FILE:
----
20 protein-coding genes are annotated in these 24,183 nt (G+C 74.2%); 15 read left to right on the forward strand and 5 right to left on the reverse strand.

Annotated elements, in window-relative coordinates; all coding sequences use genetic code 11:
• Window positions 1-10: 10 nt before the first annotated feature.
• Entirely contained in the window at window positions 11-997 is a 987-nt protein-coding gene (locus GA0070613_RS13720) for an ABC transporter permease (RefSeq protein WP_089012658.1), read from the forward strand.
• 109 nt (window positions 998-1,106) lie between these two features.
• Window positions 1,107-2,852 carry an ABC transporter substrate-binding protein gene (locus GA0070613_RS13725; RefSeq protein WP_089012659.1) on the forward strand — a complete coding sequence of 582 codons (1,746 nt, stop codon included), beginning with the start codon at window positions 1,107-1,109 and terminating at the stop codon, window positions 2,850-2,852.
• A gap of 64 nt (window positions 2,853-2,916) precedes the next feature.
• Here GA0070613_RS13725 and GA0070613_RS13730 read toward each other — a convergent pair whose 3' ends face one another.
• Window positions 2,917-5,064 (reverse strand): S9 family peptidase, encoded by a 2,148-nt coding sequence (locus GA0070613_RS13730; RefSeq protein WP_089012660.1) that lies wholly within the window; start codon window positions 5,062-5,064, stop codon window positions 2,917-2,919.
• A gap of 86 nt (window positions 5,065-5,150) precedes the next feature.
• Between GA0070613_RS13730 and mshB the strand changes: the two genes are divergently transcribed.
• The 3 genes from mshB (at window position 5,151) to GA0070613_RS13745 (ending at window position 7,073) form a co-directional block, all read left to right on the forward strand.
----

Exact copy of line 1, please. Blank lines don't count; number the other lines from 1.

20 protein-coding genes are annotated in these 24,183 nt (G+C 74.2%); 15 read left to right on the forward strand and 5 right to left on the reverse strand.